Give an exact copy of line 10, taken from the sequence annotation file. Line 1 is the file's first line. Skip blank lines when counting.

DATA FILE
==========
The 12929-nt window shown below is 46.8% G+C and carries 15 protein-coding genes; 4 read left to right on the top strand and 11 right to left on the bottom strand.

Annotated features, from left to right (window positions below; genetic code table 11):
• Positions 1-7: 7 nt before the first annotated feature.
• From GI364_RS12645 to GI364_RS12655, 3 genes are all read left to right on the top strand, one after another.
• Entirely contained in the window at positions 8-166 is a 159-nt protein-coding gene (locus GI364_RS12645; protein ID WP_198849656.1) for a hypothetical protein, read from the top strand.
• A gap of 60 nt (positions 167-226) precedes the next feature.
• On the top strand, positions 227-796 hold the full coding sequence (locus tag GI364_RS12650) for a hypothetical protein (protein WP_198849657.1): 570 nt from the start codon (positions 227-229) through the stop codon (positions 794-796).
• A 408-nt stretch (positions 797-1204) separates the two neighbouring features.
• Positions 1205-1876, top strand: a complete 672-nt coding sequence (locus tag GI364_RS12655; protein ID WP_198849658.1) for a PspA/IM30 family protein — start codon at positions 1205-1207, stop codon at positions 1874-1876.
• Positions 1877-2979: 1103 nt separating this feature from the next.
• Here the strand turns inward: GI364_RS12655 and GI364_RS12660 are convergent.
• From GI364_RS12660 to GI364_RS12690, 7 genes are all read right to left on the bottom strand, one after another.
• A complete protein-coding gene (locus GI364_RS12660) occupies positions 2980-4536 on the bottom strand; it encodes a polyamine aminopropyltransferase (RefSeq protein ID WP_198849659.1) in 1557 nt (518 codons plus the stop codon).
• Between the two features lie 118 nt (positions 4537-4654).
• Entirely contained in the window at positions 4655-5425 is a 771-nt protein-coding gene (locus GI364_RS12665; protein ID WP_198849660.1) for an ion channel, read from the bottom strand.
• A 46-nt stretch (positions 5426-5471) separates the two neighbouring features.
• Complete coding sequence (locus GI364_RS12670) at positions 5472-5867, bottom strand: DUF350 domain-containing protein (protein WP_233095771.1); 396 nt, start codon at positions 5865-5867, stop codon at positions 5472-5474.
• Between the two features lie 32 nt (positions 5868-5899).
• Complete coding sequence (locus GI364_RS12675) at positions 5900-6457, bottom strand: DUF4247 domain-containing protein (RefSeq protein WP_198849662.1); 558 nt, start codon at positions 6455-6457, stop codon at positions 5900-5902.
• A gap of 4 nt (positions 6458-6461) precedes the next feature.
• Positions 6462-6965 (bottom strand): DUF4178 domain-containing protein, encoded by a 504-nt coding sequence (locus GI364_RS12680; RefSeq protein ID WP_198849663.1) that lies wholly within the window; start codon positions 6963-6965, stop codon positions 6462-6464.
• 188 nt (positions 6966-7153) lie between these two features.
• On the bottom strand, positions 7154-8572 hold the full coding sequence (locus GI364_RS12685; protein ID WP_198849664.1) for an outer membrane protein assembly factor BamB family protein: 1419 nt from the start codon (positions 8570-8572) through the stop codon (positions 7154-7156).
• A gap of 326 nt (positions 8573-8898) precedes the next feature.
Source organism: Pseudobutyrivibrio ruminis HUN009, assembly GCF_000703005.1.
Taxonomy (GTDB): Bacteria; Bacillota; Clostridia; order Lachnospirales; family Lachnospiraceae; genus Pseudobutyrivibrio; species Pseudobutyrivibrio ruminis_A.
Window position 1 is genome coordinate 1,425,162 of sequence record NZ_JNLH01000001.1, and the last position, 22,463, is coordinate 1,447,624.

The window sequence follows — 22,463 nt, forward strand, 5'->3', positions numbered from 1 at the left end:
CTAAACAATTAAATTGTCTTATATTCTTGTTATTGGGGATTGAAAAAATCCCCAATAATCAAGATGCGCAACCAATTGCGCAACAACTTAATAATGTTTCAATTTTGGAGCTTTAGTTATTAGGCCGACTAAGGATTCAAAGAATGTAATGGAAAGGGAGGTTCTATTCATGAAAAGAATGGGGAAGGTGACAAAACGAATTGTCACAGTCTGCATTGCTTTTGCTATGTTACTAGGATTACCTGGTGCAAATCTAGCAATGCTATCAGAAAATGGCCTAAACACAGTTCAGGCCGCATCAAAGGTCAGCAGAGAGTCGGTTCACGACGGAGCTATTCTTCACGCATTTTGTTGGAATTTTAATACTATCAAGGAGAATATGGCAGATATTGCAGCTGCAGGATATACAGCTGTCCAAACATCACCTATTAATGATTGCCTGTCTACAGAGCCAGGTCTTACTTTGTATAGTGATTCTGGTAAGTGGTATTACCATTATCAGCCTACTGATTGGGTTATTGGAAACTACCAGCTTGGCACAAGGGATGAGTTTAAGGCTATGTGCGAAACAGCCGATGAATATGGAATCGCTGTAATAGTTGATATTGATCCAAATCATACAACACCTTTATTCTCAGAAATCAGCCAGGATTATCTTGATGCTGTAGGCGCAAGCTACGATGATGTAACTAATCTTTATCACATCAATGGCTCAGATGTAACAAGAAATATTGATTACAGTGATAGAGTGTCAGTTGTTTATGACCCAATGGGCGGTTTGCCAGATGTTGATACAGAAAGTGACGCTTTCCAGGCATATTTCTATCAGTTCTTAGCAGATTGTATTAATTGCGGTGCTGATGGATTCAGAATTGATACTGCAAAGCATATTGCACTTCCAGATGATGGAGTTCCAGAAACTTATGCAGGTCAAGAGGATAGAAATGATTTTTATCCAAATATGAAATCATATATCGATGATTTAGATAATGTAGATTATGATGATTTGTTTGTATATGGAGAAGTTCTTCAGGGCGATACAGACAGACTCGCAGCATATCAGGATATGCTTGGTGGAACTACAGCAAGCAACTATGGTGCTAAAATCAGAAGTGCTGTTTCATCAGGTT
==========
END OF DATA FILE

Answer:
• Positions 1877-2979: 1103 nt separating this feature from the next.